“My Name Is,” by Walter Price, from 2022.Art work courtesy the artist / Greene Naftali

Several younger painters today play at hybridizing representation and abstraction. It’s a mode of have-it-all eclecticism that is frequently redolent of the wishful artists’ statements that art schools require their students to write—a godforsaken prose genre that is, at best, wholesomely cynical. (Graduates in literature aren’t obliged to supplement their theses with paintings.) But here I am, wowed by “Pearl Lines,” a large show at Greene Naftali of paintings and drawings by Walter Price, thirty-three years old, who deploys just such crossover stratagems with sterling discipline and untrammelled liberty. The forms of his eloquently colorful art, which mingles imagery of banal manufactured objects with evocations of fire and water, can seem at once to fly apart and somehow to precipitate ineffable harmonies. They qualify as decorative in the way that climbing a Himalayan peak might be deemed recreational.

Price was born in Macon, Georgia, and decided to become an artist while in the second grade. Straight out of high school, he served four years in the U.S. Navy, chiefly to take advantage of the subsequent G.I. Bill financing of his art studies at Middle Georgia College (now part of Middle Georgia State University) and the (recently defunct) Art Institute of Washington, in Arlington, Virginia. He’s a Brooklynite today. These and other data points pepper an interview, in the Financial Times, that was conducted last year by the Nigerian American critic Enuma Okoro. A “dance with whiteness” is how Price describes his thinking behind work that he made during a residency in London. He regards himself as “political, but not overtly,” aiming to “make people comfortable with being uncomfortable,” both aesthetically and by way of any worldly association that occurs to them.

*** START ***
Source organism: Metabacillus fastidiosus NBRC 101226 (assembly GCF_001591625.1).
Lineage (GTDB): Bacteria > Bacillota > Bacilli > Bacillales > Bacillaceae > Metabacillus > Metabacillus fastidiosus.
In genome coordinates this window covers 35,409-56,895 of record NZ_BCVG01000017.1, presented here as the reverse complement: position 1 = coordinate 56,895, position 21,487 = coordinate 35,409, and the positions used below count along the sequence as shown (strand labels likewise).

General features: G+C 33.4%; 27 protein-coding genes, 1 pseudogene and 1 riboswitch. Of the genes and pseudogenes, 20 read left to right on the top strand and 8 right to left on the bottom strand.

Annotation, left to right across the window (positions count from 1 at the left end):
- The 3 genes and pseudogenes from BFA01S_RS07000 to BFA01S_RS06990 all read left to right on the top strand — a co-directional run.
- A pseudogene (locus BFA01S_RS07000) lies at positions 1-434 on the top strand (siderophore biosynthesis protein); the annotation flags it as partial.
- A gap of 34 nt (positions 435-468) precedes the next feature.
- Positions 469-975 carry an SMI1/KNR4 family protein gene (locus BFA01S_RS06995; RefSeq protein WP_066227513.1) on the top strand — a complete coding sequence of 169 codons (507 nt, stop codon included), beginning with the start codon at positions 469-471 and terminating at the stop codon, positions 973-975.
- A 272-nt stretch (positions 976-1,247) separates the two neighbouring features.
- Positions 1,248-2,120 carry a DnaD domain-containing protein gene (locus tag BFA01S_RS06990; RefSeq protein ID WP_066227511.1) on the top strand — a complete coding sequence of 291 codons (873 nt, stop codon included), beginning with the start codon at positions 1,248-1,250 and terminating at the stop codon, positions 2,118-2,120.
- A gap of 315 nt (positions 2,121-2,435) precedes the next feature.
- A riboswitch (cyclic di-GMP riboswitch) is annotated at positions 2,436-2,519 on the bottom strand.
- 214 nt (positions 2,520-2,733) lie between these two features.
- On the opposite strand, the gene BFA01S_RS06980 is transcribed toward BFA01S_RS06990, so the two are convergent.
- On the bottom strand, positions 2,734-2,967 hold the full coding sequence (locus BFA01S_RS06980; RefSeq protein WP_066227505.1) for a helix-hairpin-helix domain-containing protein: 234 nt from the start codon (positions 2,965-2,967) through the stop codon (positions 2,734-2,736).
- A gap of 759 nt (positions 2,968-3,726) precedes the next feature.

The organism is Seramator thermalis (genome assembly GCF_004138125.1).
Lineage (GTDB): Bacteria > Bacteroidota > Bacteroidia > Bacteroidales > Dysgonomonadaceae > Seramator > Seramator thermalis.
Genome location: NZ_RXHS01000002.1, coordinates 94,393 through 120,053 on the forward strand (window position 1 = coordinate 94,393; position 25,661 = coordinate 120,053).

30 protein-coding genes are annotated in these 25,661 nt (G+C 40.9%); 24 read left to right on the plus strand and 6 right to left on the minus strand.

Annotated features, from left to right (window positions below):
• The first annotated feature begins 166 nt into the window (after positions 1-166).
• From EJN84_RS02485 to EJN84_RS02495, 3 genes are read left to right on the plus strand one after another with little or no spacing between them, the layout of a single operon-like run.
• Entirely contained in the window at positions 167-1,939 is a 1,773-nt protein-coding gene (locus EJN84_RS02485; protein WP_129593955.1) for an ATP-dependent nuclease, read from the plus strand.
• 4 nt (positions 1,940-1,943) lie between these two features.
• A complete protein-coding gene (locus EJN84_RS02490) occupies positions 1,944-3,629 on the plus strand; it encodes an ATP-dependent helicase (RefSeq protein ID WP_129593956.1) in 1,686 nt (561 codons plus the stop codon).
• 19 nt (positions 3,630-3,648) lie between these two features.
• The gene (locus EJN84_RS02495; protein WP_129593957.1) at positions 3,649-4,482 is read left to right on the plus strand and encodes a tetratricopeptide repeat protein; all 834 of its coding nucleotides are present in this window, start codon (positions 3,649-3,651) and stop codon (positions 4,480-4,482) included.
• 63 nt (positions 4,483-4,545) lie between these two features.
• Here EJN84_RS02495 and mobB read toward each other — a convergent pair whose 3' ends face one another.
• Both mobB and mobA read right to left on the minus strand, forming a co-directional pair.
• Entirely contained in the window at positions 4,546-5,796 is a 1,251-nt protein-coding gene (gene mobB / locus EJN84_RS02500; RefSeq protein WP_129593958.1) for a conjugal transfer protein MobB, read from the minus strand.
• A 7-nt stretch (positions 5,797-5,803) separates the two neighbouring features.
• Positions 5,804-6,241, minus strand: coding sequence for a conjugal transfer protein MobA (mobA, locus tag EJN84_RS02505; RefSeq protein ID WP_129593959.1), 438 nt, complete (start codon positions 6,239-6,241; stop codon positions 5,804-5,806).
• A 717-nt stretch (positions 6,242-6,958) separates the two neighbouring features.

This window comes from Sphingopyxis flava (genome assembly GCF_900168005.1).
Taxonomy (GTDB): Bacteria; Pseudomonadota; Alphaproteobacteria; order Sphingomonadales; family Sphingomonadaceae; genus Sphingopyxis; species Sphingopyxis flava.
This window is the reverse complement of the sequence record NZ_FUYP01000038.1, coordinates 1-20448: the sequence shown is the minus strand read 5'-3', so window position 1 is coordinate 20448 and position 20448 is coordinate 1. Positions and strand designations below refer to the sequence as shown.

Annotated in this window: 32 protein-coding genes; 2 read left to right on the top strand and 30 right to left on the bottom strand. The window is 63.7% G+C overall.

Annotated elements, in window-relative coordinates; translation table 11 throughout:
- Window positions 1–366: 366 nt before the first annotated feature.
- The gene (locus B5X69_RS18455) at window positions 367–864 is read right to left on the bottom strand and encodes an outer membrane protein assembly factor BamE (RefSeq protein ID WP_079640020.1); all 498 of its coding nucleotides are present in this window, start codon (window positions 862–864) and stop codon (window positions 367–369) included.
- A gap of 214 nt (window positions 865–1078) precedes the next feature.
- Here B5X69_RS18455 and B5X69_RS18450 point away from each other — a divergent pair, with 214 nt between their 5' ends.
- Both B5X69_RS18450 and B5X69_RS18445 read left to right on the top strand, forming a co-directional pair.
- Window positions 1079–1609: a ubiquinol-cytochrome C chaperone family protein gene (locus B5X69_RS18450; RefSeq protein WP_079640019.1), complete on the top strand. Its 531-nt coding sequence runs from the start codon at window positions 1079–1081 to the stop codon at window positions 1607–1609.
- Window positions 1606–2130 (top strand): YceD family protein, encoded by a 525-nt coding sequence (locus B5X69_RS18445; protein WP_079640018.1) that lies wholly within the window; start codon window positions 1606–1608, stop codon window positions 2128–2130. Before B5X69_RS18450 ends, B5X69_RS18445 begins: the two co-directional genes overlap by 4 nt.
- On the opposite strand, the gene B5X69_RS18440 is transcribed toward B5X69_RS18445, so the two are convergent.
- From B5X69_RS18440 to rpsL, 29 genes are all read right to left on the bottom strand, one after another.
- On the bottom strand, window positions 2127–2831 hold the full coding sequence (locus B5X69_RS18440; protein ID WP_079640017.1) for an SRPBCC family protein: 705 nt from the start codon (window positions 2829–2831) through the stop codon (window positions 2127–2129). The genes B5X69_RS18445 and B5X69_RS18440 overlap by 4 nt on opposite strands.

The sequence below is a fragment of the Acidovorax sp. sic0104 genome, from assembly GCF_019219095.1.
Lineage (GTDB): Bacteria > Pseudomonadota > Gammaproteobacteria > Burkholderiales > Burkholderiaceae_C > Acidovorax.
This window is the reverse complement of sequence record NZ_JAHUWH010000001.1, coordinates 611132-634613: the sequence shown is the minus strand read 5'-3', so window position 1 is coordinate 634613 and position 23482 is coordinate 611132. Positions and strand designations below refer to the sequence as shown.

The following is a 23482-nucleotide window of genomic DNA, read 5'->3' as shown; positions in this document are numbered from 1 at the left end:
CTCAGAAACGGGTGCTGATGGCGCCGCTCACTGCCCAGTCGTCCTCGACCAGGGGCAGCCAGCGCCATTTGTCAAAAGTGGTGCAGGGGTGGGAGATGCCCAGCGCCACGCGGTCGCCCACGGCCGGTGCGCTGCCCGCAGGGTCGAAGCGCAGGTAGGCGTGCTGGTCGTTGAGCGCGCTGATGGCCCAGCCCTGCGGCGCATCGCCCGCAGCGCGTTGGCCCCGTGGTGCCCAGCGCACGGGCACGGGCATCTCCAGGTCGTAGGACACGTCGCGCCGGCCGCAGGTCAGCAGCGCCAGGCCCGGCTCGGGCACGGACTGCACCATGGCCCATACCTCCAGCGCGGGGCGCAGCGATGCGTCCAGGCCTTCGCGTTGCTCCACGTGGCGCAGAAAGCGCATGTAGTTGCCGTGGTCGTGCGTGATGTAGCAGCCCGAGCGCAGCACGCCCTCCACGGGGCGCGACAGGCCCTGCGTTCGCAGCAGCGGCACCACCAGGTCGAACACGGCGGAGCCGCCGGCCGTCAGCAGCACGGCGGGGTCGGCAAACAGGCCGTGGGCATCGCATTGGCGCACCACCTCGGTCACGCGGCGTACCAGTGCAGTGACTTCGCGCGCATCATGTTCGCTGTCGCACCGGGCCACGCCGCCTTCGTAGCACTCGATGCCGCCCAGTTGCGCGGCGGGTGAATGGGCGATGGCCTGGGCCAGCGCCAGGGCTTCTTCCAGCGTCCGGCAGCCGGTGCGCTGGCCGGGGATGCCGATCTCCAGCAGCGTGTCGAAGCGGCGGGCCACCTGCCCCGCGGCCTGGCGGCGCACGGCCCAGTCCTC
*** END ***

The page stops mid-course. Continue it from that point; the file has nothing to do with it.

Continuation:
Price said that he shuns all social media: “Too much looking and not enough thinking.” The abnegation pays off. Inexhaustibly surprising smears, blotches, fugitive lines, and incomplete patterns feel less applied than turned loose, to tell enigmatic stories of their own. The effect is redoubled in his exuberant, earthy drawings in which, often, faces and figures share spaces with visual equivalents of improvisatory jazz. I can think of no precedent for Price’s style-defying style except in the spirit, though not the look, of certain decomposed compositions by Cy Twombly. There are occasional longueurs, as seen in dotted lines that seem overly calculated to knit a surface. But even these glitches evince Price’s compulsion to risk all manner of painterly tropes. To think is to do, for him. Staggeringly prolific, he recalls Oscar Wilde’s doctrine of mastering temptations by succumbing to them.

You must physically encounter Price’s paintings to grasp their dynamics. Scale is germane: both internally, in the jostle of mismatched marks and textures, and externally, relating to the proportions of your body. This may be true in general of any effective painting, but it is essential in this case. It enables an exhilarating sense of participation, as if, by viewing a work stroke by stroke, you create it yourself. The artist has left you alone with it as he departs toward something not quite altogether but manifestly else, starting from scratch again and yet again. ♦